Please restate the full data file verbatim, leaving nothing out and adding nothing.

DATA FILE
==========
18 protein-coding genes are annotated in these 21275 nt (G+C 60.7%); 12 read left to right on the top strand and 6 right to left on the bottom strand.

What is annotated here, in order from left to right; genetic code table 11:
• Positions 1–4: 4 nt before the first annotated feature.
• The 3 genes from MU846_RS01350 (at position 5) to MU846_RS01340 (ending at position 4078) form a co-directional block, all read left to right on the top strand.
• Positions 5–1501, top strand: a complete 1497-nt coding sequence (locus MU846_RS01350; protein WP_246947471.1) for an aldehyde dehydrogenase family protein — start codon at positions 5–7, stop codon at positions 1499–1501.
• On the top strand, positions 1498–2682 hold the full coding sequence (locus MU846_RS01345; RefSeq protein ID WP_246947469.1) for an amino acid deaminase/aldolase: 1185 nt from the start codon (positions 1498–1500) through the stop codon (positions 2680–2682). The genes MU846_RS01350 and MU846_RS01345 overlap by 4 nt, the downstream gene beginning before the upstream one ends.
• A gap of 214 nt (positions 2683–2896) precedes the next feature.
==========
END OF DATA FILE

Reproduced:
18 protein-coding genes are annotated in these 21275 nt (G+C 60.7%); 12 read left to right on the top strand and 6 right to left on the bottom strand.

What is annotated here, in order from left to right; genetic code table 11:
• Positions 1–4: 4 nt before the first annotated feature.
• The 3 genes from MU846_RS01350 (at position 5) to MU846_RS01340 (ending at position 4078) form a co-directional block, all read left to right on the top strand.
• Positions 5–1501, top strand: a complete 1497-nt coding sequence (locus MU846_RS01350; protein WP_246947471.1) for an aldehyde dehydrogenase family protein — start codon at positions 5–7, stop codon at positions 1499–1501.
• On the top strand, positions 1498–2682 hold the full coding sequence (locus MU846_RS01345; RefSeq protein ID WP_246947469.1) for an amino acid deaminase/aldolase: 1185 nt from the start codon (positions 1498–1500) through the stop codon (positions 2680–2682). The genes MU846_RS01350 and MU846_RS01345 overlap by 4 nt, the downstream gene beginning before the upstream one ends.
• A gap of 214 nt (positions 2683–2896) precedes the next feature.